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for your reporting. we have been reporting all day about the storm in south carolina. record-breaking 8.7 inches of rain fell during a 24 hour period over the weekend in columbia. the national weather service has been reporting that as well. it was this hurricane joaquin that also spawned some of this weather system, creating this impact here. that hurricane also to blame for what resulted in the waters off the coast there. a desperate search for that cargo ship carrying 28 americans on board. the coast guard now believes that el faro sank to the bottom of the ocean and they have notified the families of that. >> for our search planning efforts, we are assuming that the vessel has sank. we believe it sank in the last known position. we are still looking for survivors or any signs of life, any signs of that vessel. >> the el faro was last heard from on thursday near the bahamas crooked islands. family members are still holding out hope.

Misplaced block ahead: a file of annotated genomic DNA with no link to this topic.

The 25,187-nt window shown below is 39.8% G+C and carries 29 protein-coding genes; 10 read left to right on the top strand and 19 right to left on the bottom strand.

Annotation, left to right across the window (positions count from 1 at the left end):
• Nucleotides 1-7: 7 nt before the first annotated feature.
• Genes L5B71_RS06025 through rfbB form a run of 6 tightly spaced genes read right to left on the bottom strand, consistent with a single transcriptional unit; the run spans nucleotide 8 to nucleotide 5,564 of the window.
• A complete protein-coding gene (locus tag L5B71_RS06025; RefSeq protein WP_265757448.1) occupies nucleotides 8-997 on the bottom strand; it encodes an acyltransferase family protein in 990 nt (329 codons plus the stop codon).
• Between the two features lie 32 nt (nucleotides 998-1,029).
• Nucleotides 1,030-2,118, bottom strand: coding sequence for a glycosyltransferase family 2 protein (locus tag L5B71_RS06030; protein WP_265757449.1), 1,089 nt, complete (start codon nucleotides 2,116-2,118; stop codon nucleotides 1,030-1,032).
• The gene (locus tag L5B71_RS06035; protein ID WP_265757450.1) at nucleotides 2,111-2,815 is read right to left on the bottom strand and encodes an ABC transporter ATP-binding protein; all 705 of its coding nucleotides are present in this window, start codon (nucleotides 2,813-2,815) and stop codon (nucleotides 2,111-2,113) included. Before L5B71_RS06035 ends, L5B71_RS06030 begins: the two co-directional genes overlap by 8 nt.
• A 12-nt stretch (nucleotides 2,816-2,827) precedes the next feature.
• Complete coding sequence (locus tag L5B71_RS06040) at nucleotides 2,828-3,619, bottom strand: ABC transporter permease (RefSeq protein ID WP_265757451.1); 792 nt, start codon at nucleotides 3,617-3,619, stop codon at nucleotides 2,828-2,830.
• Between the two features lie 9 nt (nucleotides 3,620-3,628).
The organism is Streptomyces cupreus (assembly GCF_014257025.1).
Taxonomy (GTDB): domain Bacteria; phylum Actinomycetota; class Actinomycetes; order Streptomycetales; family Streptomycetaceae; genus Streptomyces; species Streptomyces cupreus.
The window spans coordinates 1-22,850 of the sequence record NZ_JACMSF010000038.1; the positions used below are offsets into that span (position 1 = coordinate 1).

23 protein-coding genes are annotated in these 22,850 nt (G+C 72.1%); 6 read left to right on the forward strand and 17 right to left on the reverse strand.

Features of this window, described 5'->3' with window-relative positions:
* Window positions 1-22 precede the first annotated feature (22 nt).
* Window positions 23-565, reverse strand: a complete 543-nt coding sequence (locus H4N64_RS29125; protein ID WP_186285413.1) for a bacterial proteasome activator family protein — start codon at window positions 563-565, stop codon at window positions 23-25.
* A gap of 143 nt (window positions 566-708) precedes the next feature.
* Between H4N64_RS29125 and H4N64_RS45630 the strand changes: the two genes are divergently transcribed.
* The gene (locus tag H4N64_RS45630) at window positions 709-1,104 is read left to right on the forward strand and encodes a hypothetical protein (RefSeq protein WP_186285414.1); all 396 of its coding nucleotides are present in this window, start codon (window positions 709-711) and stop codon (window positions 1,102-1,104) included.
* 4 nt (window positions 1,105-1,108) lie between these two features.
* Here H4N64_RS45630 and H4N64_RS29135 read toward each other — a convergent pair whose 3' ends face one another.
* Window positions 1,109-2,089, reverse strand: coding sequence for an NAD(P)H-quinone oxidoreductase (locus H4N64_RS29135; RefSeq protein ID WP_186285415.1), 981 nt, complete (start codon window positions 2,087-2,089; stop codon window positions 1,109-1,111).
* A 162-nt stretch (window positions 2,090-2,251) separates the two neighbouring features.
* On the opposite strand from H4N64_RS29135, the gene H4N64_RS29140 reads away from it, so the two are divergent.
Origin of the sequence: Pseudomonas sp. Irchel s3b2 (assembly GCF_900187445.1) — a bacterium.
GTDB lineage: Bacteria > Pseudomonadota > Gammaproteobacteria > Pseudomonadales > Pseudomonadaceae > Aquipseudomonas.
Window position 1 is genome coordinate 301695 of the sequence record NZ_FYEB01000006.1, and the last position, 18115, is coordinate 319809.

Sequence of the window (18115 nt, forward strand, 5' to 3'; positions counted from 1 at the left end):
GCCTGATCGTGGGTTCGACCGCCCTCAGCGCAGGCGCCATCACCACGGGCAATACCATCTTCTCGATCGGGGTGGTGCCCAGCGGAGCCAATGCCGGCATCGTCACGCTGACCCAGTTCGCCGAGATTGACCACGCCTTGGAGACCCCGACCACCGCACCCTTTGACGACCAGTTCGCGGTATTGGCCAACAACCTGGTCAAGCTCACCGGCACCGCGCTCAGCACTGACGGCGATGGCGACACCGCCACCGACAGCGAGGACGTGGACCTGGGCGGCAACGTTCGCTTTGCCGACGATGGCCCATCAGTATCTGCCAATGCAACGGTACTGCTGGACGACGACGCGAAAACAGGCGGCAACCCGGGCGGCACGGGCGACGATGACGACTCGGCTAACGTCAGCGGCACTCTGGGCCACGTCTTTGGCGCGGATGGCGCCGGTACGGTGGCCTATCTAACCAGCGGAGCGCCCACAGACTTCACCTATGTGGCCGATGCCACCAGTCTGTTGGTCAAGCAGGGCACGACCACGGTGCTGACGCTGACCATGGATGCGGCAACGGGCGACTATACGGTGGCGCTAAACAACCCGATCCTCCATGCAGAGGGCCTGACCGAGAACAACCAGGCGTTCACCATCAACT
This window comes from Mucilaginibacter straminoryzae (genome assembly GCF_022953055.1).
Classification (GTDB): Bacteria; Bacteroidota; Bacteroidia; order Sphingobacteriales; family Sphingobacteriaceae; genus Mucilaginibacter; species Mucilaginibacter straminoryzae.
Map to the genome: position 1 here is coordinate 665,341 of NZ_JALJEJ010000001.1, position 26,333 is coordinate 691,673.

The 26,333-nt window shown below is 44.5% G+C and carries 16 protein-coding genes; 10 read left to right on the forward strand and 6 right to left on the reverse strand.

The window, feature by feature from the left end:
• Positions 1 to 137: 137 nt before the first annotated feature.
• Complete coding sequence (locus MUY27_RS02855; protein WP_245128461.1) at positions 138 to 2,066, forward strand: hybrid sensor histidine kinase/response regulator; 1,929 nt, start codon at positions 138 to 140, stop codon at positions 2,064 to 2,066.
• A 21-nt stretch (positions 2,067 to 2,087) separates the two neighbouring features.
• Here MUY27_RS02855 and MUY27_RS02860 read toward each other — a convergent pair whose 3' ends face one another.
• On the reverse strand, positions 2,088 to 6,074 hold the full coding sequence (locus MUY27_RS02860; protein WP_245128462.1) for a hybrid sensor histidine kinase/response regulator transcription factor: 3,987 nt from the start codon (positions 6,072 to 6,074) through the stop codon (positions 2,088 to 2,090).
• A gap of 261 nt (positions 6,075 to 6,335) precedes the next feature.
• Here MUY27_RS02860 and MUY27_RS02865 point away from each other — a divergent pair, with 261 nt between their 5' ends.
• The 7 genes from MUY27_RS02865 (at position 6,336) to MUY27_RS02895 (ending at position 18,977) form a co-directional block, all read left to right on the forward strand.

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>> she always said to me if anything happens to me, out at sea, mom, it's okay. i died doing what i want to do. >> we are joined now for the latest from jacksonville, florida. i want to get a sense about the coast guard's new search strategy but i also have to ask a question, a lot of people have been posing to me right now, is why was that ship where it was and if they went out when it was a tropical storm, why didn't the ship change course as the forecast changed and became clear they were going into a hurricane? do we know the answers? >> reporter: no, peter, we actually don't. in fact, to answer some trained mariners are also asking, we talked to a couple who are going up here to the seafarers union hall. some were angry the storm went out knowing the tropical storm conditions and knowing weather changes rapidly and quickly. they wonder why the captain went out and why the company that owns the vessel allowed that